The good news here is no Carlos Brown. Michigan's leading rusher missed practice Wednesday with an undisclosed injury, but he doesn't appear on the injury report. Mgoblog reported earlier today that Brown sustained a head injury during practice this week and is very doubtful for the game, so we'll see if he plays against Iowa. Senior running back Brandon Minor is getting healthier and could take on a greater carries load if Brown can't go. Brown leads Michigan with 336 rush yards and three touchdowns on 44 carries (7.6 yards per carry), while Minor has rushed for 179 yards and two touchdowns on 35 carries (5.1 ypc).

Wolverines linebacker Stevie Brown, offensive lineman Tim McAvoy, offensive lineman David Moosman and defensive end Tim North will serve as game captains.

Michigan injury report

September, 24, 2009
9/24/09
7:53
PM ET

Posted by ESPN.com's Adam Rittenberg


Michigan has issued its injury report for Saturday's game against Indiana (ESPN2, noon ET).

OUT
  • Center David Molk, foot
DOUBTFUL
  • Safety Mike Williams, ankle
PROBABLE
  • Center David Moosman, shoulder
  • Guard Tim McAvoy, knee
We knew Molk was out, and head coach Rich Rodriguez announced that Moosman will start at center. Michigan probably can survive without Williams for a game or two, but the Wolverines need him back soon. Freshman Jordan Kovacs could get the start at safety. Rodriguez announced that linebacker Stevie Brown, quarterback David Cone, wide receiver Greg Mathews and punter Zoltan Mesko will serve as captains for the game.

Big Ten game-day links

September, 12, 2009
9/12/09
10:08
AM ET

Posted by ESPN.com's Adam Rittenberg


It's judgment day for the Big Ten. Here are a few links to get you started.

Posted by ESPN.com's Adam Rittenberg

As the last line of defense, Michigan's cornerbacks and safeties have a heightened sense of accountability. 

There will be times this fall when Donovan Warren or one of his secondary mates either must make a play or watch six points go up on the scoreboard. But first-year defensive coordinator Greg Robinson has crafted a scheme that minimizes the plays when a defensive back gets left alone on an island.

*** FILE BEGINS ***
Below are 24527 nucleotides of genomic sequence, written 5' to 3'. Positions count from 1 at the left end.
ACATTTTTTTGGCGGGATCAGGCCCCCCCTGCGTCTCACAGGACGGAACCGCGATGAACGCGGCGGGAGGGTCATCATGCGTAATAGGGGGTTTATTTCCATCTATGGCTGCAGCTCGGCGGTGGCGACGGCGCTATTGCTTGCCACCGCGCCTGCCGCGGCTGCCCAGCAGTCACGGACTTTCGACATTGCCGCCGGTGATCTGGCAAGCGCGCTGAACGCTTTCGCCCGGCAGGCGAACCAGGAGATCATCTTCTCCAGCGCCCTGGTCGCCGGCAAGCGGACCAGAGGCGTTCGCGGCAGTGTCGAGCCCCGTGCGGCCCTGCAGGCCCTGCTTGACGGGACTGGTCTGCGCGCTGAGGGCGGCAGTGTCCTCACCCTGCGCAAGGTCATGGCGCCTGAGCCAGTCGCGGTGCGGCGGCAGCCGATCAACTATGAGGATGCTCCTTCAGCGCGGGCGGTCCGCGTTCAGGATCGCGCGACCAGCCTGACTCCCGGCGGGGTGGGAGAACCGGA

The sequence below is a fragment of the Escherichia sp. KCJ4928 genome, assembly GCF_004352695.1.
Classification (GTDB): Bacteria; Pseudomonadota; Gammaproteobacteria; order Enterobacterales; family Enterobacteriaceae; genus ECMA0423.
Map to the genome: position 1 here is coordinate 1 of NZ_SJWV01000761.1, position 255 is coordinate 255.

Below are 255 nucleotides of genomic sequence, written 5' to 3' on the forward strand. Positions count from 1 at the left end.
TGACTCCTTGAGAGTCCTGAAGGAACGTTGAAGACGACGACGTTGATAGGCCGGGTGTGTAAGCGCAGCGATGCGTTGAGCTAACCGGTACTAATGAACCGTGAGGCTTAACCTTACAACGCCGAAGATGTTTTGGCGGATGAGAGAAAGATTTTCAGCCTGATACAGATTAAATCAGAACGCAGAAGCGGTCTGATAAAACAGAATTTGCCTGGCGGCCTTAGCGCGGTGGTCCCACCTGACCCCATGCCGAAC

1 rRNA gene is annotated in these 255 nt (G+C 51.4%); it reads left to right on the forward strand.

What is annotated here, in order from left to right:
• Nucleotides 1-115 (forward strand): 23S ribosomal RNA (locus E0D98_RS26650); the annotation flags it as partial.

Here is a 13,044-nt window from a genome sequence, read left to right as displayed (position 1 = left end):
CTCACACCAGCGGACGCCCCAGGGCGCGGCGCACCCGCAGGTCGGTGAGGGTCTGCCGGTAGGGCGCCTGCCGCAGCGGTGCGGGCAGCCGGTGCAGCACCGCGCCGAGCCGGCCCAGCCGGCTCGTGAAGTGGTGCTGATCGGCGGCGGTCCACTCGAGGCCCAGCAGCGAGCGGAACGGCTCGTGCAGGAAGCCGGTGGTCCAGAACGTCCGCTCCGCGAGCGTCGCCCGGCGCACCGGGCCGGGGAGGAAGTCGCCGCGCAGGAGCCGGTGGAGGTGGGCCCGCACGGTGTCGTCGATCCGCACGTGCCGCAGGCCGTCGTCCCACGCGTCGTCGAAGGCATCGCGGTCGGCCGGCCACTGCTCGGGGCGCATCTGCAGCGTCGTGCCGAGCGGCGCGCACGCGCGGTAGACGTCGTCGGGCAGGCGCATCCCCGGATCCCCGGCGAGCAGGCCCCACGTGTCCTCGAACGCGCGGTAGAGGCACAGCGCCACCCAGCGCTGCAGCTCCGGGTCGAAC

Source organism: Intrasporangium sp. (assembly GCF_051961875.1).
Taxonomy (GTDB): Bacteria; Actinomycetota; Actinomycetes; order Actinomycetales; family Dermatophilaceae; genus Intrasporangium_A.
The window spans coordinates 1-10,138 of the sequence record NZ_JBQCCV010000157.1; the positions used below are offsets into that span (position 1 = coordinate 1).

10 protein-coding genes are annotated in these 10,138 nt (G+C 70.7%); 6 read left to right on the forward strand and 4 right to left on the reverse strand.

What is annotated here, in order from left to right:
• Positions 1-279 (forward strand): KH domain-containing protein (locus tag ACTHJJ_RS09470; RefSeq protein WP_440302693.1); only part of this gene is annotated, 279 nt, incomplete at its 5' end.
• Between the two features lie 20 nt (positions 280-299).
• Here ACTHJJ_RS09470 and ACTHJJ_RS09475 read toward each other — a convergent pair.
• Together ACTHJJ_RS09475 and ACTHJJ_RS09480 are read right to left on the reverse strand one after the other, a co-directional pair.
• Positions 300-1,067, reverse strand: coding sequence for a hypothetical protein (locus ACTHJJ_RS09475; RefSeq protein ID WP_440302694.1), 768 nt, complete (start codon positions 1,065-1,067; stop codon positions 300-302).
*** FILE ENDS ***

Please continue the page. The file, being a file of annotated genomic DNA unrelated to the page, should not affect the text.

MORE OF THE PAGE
After a season when Michigan's defense often felt deserted, it's a welcome change for Warren. 

"Coach Robinson's all about playing to your help and not just playing your game alone," Warren said. "You have to play to your help. That's what defense is all about."

Warren, a true junior who enters his third season as a starter, will be playing in his third defensive scheme this fall. Fortunately, Robinson's system reminds him of the one employed by former coordinator and current Eastern Michigan coach Ron English, who remains very popular with veteran Wolverines defenders.

Like the rest of the team, Michigan's back four struggled last season, finishing ninth in the league in both pass defense (230 ypg) and interceptions (nine). Warren is one of the Big Ten's most-experienced cornerbacks, but he'll be surrounded by youth this fall. Michigan loses corner Morgan Trent and safety Brandon Harrison, and safety Stevie Brown has moved down to linebacker this fall.

"We have a lot of unproven guys and guys that haven't been on the field," Warren said.

If Robinson's system works correctly, Michigan's young players won't be feeling green too often.

"It's using your leverage and knowing where your help is and what guys can do to you in certain situations," Warren said. "Coach Robinson, he breaks it down so much more mentally, so you know what to expect." 

Posted by ESPN.com's Adam Rittenberg

The position rankings march on with the linebackers, another position that looks fairly stacked throughout the Big Ten. Much like the D-lines, I don't see many truly weak groups here, though there's a drop-off after No. 4.